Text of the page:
A complex number represents a rotation and a scaling and translation of another complex number.

That is about as physical as it gets in mathematics.

Given two complex numbers, `a+b`

is translating `a`

by `b`

.

And `a*b`

is rotating `a`

by the angle of `b`

, then scaling the result by the magnitude of `b`

.

A strange thing happens because the same value `b`

represents both a scaling/rotation operation, and a translation operation, on another complex number.

So how do we inspire that physically?

If we have:

```
(a + b)*c
```

this is obviously "start with `a`

. Move by `b`

. Then rotate/scale based on `c`

. The algebra lets us break this apart:

```
a*c + b*c
```

which is really neat. There is a whole **pile** of things you can align this algebraic manipulation to physical operations here.

The next bit is a bit strange:

```
a * (b + c)
```

what happens when you *add* complex rotate-and-scale operations? Well, algebra tells us this is:

```
a*b + a*c
```

the operation `b+c`

becomes "what if you took something, rotated it scaled by `b`

and then by `c`

, then added the result".

This is strange operation. But you know what isn't a strange operation?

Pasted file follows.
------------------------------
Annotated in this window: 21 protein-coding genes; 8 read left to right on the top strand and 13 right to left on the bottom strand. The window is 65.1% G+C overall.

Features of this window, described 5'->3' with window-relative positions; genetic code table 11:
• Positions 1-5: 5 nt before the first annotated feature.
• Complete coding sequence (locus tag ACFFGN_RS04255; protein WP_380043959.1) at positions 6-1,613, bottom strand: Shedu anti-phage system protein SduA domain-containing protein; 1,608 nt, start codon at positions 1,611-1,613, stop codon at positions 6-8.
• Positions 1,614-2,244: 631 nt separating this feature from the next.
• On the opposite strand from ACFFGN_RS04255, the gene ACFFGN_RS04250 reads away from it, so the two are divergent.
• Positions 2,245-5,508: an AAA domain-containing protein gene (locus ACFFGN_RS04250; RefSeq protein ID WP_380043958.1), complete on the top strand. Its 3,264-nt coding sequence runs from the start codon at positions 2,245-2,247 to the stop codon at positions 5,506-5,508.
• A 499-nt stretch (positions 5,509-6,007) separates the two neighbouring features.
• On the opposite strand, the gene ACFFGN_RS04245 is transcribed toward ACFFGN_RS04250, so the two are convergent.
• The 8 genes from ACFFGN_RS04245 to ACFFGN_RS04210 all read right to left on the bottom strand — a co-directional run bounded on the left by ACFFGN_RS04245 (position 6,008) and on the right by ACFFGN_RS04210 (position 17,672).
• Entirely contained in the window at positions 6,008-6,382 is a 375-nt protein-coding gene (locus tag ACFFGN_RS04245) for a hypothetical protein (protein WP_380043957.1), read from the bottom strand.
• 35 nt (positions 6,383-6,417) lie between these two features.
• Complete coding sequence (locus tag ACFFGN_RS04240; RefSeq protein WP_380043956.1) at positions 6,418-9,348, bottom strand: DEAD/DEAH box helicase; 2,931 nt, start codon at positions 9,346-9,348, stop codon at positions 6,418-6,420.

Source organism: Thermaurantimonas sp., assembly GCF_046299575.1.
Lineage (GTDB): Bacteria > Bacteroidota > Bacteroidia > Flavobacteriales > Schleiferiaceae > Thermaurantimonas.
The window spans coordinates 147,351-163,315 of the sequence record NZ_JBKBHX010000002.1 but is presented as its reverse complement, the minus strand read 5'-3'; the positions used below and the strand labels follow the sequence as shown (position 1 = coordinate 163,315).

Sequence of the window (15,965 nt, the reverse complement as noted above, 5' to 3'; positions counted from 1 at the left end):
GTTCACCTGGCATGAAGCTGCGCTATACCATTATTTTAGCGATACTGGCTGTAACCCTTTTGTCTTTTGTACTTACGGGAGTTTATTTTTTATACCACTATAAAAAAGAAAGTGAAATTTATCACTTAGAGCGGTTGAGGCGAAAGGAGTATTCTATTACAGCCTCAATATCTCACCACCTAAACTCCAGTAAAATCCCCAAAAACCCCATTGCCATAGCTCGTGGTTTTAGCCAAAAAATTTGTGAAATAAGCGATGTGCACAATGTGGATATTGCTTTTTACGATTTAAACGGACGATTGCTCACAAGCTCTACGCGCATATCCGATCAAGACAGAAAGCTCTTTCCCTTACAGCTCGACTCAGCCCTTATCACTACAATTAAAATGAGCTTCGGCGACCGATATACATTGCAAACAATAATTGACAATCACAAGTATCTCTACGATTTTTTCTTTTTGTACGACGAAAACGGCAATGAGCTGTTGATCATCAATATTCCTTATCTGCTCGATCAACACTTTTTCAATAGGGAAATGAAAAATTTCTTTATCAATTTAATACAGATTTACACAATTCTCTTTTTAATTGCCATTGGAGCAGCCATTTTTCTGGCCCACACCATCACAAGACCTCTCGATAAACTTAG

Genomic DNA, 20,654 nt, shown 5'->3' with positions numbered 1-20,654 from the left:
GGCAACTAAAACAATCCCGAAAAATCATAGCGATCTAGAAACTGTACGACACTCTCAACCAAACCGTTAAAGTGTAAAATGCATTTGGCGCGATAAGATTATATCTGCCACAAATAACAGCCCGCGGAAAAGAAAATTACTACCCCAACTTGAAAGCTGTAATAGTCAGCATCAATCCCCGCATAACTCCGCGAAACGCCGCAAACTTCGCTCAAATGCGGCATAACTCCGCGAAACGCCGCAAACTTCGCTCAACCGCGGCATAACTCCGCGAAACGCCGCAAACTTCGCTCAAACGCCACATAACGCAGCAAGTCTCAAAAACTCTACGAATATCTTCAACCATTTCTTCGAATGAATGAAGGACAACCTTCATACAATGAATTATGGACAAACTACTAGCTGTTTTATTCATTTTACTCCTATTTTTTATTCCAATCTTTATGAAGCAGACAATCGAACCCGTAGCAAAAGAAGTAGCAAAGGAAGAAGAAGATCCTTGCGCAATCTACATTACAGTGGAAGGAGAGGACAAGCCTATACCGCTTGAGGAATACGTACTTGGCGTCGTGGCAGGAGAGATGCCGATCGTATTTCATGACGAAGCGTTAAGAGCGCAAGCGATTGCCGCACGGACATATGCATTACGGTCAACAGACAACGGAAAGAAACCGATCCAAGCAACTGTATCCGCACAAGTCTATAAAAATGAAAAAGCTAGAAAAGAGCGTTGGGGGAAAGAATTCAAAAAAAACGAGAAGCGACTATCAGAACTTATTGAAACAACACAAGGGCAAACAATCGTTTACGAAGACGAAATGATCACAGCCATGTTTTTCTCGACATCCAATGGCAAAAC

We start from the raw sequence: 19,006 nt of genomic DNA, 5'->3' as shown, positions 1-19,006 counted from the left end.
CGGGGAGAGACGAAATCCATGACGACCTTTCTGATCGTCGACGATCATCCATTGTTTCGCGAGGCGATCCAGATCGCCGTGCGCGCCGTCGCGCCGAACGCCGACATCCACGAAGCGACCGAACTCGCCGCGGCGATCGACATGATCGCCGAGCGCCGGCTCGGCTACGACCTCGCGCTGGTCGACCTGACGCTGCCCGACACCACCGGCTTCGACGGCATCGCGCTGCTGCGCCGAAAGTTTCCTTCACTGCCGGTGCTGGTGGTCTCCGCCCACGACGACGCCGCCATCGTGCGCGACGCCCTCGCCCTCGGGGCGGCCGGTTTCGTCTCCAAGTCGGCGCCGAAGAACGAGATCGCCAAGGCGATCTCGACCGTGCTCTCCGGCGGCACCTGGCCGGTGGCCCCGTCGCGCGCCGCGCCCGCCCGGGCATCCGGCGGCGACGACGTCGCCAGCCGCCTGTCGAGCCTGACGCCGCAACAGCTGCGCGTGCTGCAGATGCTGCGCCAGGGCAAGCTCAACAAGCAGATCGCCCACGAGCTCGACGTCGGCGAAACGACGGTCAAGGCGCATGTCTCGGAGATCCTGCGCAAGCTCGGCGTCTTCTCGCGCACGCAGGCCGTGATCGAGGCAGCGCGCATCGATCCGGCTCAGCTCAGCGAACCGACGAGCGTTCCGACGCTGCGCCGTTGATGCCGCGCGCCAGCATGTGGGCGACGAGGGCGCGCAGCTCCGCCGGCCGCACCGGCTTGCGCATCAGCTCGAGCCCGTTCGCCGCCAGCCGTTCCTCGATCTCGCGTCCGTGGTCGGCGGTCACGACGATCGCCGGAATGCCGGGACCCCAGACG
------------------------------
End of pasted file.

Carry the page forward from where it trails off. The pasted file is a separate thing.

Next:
```
(b * lambda + c * (1-lambda))
```

This is called an affine combination of `b`

and `c`

.

So we have two different rotation/scales, `b`

and `c`

. And we want to *interpolate* between them smoothly.

Then

```
a* (b * lambda + c * (1-lambda))
```

as lambda goes from 0 to 1 gives us the result of transforming `a`

first by `b`

, then finally by `c`

, and having a smooth transformation in between.

Also

```
a * (b * c)
```

is rotate/scale `a`

by `b`

, then by `c`

. `b*c`

is the combination of the two rotations/scales in one value.

So applying the same rotation/scale twice would be:

```
a * (b*b)
```

or

```
a * b^2
```

which means that if c^2 = b, then

```
a*c^2 = a*b
```

or, `c`

is the operation that if you do twice, you get `b`

.

On the real line there are two different operations such that if you do either one twice, you get 4. They are `-2`

and `2`

. The same holds in the complex numbers.

Of interest is

```
a * c^3
```

because on the real line, there is only one scale factor that can get `8`

if you do it 3 times. But in the complex numbers *there are 3*.

To see this, look at scaling by 1. On the real line, there are two scale/rotates that reach 1 by applying twice -- "-1" and "1". These correspond to the complex numbers `1 e^0`

and `1 e^(pi i)`

-- no scale, no rotation, and no-scale, half rotation.

If you do half rotation twice, you get a full rotation, ie nothing.

How about the cube root of 1? Something you do 3 times that is a scale or rotation, and afterwards you end up being back where you started.